Ecological Approaches to Cognition: Essays in Honor of Ulric Neisser

By Eugene Winograd; Robyn Fivush et al. | Go to book overview

Chapter 4
Height and Extent: Two Kinds of Size Perception

Arnold E. Stoper California State University

There was a time even before Cornell, and even before Cognitive Psychology was written--and I was there. I was Dick's graduate student and assistant at Brandeis University. To prove it, there is a published Neisser and Stoper ( 1965) paper on the topic of visual search, admittedly not the most widely cited paper in the literature. Even in those prehistoric (and, forgive me, precognitive) days at Brandeis, Dick had a deep-seated mistrust of experiments done with subjects held in head restraints in dark rooms while, in his later words, "the experimenter illuminated their retinae at his own pleasure" ( Neisser, 1976, p. 25).

Although he didn't use the term ecological validity then, Dick always placed a high value on the similarity of the experimental situation to ordinary life. This attitude was not a common one in experimental psychology in those days, and it left a deep and lasting impression on me.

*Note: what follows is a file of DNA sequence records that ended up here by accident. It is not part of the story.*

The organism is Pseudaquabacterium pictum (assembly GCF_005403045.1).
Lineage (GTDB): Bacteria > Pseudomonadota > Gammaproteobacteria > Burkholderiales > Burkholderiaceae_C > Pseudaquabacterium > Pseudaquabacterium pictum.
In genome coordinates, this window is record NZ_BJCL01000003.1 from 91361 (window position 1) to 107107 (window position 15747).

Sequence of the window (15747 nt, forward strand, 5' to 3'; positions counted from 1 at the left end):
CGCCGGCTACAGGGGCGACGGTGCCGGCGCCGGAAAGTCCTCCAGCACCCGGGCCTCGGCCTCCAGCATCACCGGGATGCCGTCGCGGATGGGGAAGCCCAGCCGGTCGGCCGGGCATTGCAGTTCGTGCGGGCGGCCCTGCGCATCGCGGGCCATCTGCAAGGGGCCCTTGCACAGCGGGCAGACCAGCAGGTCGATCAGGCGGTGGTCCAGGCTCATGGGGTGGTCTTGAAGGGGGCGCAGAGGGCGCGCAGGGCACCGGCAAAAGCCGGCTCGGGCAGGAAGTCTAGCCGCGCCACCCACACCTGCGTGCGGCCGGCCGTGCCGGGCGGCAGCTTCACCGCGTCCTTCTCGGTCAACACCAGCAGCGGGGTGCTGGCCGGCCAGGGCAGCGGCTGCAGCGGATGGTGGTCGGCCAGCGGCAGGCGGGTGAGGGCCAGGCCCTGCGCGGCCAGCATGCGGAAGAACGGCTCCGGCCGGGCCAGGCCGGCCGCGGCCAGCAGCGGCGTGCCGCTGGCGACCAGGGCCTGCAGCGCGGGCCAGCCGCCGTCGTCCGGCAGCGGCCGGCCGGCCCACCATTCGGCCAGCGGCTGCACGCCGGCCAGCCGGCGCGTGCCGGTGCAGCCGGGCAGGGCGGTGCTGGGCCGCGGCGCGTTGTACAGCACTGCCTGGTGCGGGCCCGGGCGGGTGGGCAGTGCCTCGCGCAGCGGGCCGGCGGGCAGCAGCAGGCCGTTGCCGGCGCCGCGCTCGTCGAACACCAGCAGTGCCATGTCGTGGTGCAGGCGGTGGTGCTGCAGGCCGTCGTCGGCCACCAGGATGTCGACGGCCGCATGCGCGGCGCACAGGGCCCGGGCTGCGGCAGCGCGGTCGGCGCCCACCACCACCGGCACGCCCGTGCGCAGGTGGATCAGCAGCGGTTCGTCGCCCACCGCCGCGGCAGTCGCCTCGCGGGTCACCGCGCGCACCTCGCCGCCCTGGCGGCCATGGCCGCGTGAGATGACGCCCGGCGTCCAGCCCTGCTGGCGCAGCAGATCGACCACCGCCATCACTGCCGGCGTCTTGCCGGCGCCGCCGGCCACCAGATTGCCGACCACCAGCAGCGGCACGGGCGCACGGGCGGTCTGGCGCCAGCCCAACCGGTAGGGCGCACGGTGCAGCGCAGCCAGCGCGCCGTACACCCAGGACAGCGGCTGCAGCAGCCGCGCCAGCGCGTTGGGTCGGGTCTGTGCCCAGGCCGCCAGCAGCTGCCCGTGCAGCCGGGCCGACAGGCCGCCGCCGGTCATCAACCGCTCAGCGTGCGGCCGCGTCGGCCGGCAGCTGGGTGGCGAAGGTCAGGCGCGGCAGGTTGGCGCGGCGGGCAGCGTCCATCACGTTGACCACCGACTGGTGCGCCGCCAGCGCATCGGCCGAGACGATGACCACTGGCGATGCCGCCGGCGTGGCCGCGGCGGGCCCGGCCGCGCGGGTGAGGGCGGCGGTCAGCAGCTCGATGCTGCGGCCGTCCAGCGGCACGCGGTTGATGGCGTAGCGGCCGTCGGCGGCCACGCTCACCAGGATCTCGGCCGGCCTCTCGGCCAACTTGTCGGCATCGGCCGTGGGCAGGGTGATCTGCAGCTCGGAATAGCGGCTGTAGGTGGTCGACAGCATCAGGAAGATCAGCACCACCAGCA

My particular research interests were always more hard-core perception than Dick's. The perception of motion was always a favorite topic of mine, and my dissertation involved the problem of perceived stability of the world during saccadic and pursuit eye movements ( Stoper, 1967, 1973). It was characteristic of Dick to agree to spend much time on my dissertation, all the while encouraging me to follow my own ideas, even though my dissertation topic was not very close at all to his own research interests. Dick left Brandeis at the end of my second year of graduate school, but he continued as my advisor, with the advising done by mail.

-97-

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